Eric Foner Wins 2016 American History Book Prize

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Eric FonerDr. Louise Mirrer, President and CEO of the New-York Historical Society, has announced that historian Eric Foner will be awarded with New-York Historical’s annual American History Book Prize for Gateway to Freedom: The Hidden History of the Underground Railroad (New York: W. W. Norton & Company, 2015). The award recognizes the best book of the year in the field of American history or biography.

Professor Foner will receive a $50,000 cash award, an engraved medal, and the title of American Historian Laureate, which will be presented on April 8, 2016. The ceremony is part of New-York Historical’s Chairman’s Council Weekend with History, a two-day event featuring an array of speakers discussing important historical events that have impacted New York City and the nation.

“Eric Foner’s riveting, inspiring story of fugitive slaves and the individuals who helped them to reach freedom contributes to our understanding of the history of American slavery,” said Dr. Louise Mirrer, President and CEO of the New-York Historical Society. “The book presents new evidence about previously unknown protagonists in the networks of resistance known as the Underground Railroad. Its focus on New York and the North as centers of pro-slavery and abolitionist movements echoes our institution’s rich Museum and Library collections as well as its programming. Serendipitously, Gateway to Freedom has been named winner of New-York Historical’s 2016 American History Book Prize.

Gateway to Freedom was selected by a prize committee comprised of historians and New-York Historical leadership from a field of 131 submissions. The book tells the story of the Underground Railroad in New York City and along the East Coast. It chronicles the efforts of an intrepid band of black and white abolitionists to assist fugitive slaves who passed through New York City, in the face of the city’s close connections with the slave South through the cotton trade and burgeoning textile industry. Working outward from a unique document ― the “Record of Fugitives” compiled by abolitionist editor Sydney Howard Gay in 1855 and 1856 ― Gateway to Freedom investigates how and why slaves escaped from bondage, who helped them, and their final destinations. It also examines the broader impact of the fugitive slave issue on national politics, American law, and the sectional conflict. It elucidates the actions of fugitives and their allies who played a major role in the coming of the Civil War and the end of slavery.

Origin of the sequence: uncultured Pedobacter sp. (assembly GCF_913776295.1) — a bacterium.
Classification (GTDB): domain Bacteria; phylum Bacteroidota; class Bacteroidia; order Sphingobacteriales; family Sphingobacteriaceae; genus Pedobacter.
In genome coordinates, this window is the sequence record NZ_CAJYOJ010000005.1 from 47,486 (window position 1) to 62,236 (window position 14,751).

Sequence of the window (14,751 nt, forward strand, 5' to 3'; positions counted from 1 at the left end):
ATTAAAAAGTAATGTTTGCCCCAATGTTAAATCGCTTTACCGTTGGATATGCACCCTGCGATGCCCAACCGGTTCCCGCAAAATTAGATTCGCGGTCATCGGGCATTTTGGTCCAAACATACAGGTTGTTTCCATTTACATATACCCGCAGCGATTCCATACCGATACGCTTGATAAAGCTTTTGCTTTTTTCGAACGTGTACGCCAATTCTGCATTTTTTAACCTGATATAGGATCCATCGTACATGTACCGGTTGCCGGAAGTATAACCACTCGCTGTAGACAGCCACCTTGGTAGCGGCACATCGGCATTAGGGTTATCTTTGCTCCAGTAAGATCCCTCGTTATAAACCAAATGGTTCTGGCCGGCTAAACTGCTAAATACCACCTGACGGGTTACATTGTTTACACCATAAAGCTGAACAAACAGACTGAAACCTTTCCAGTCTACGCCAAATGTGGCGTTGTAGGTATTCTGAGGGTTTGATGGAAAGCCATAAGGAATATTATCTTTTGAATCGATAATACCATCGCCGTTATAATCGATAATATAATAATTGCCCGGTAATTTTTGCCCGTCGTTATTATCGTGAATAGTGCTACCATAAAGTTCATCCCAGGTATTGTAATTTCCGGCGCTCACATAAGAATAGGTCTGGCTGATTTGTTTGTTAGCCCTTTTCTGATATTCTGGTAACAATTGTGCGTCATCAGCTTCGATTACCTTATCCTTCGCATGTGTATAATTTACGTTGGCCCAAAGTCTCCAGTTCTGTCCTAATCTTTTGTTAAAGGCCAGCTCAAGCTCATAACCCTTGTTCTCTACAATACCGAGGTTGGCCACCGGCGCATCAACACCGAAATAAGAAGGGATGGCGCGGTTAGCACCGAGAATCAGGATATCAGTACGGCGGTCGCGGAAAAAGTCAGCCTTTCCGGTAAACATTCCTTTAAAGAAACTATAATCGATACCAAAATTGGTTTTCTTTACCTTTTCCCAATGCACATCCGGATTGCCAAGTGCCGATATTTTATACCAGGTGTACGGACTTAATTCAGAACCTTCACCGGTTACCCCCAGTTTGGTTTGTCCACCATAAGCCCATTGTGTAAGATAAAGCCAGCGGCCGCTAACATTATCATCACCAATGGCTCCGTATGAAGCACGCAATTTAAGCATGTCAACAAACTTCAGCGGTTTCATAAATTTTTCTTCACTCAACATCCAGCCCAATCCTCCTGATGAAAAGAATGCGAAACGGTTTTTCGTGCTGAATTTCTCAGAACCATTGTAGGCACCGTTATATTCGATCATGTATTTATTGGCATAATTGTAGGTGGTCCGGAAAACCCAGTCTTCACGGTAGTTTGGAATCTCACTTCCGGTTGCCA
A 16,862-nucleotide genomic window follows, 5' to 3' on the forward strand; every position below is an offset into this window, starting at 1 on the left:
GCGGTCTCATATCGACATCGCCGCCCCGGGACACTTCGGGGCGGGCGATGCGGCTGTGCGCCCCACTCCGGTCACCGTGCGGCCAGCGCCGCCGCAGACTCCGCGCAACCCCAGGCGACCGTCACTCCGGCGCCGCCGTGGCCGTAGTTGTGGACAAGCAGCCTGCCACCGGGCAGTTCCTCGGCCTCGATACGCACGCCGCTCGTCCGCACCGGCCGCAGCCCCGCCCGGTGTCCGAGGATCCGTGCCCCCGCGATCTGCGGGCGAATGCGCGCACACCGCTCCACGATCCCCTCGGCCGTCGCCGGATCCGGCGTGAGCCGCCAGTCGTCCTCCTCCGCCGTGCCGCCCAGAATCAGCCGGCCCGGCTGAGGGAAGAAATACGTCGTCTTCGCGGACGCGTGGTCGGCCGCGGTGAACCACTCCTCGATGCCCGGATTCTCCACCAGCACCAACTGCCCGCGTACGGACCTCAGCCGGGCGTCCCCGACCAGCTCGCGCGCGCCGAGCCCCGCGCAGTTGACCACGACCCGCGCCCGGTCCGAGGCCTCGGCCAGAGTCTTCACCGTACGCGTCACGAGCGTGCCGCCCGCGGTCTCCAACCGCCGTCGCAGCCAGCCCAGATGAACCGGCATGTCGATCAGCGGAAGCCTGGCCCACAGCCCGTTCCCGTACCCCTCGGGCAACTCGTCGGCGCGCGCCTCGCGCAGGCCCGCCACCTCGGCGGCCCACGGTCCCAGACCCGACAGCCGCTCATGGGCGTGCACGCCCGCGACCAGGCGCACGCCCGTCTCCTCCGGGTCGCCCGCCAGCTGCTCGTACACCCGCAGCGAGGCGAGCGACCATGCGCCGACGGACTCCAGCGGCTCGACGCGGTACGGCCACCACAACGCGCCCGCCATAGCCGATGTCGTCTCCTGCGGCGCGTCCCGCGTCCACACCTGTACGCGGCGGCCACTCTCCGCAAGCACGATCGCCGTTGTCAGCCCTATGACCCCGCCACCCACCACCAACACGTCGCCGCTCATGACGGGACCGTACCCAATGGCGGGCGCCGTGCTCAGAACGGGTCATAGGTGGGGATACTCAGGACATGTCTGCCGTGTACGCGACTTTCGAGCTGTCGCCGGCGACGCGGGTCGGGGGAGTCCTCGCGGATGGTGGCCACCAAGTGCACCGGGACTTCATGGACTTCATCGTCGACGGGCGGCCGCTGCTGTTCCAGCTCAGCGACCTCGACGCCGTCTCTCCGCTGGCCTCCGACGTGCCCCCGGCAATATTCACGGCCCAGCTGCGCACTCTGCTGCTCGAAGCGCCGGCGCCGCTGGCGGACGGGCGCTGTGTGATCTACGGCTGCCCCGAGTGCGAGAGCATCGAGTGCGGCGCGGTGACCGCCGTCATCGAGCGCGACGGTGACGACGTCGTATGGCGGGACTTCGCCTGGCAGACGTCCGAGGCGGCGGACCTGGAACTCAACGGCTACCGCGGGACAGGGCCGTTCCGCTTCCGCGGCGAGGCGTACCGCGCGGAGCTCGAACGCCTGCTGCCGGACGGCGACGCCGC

Eric Foner currently serves as the DeWitt Clinton Professor of History at Columbia University. He received his doctoral degree at Columbia under the supervision of Richard Hofstadter. He is one of only two persons to serve as president of the three major professional organizations: the Organization of American Historians, American Historical Association, and Society of American Historians; and one of a handful to have won the Bancroft and Pulitzer Prizes in the same year. Among his publications is The Fiery Trial: Abraham Lincoln and American Slavery, published in 2010 and the recipient of the Bancroft Prize, Pulitzer Prize for History, and The Lincoln Prize.

The American History Book Prize was previously awarded to Jill Lepore for The Secret History of Wonder Woman; Doris Kearns Goodwin for Team of Rivals: The Political Genius of Abraham Lincoln; David Nasaw for Andrew Carnegie; Daniel Walker Howe for What Hath God Wrought: The Transformation of America, 1815–1848; Drew Gilpin Faust for This Republic of Suffering: Death and the American Civil War; Gordon S. Wood for Empire of Liberty: A History of the Early Republic, 1789– 1815; Ron Chernow for George Washington: A Life; John Lewis Gaddis for George F. Kennan: An American Life; Robert Caro for Lyndon Johnson: The Passage of Power; and Andrew Jackson O’Shaughnessy for The Men Who Lost America: British Leadership, the American Revolution, and the Fate of the Empire.

The Chairman’s Council is comprised of New-York Historical supporters who are partners in the N-YHS mission to engage a broad range of people in American history through exhibitions,  programs, and educational activities. Individuals may be invited to join the Chairman’s Council by New-York Historical Trustees and senior staff and by existing members of the Council.


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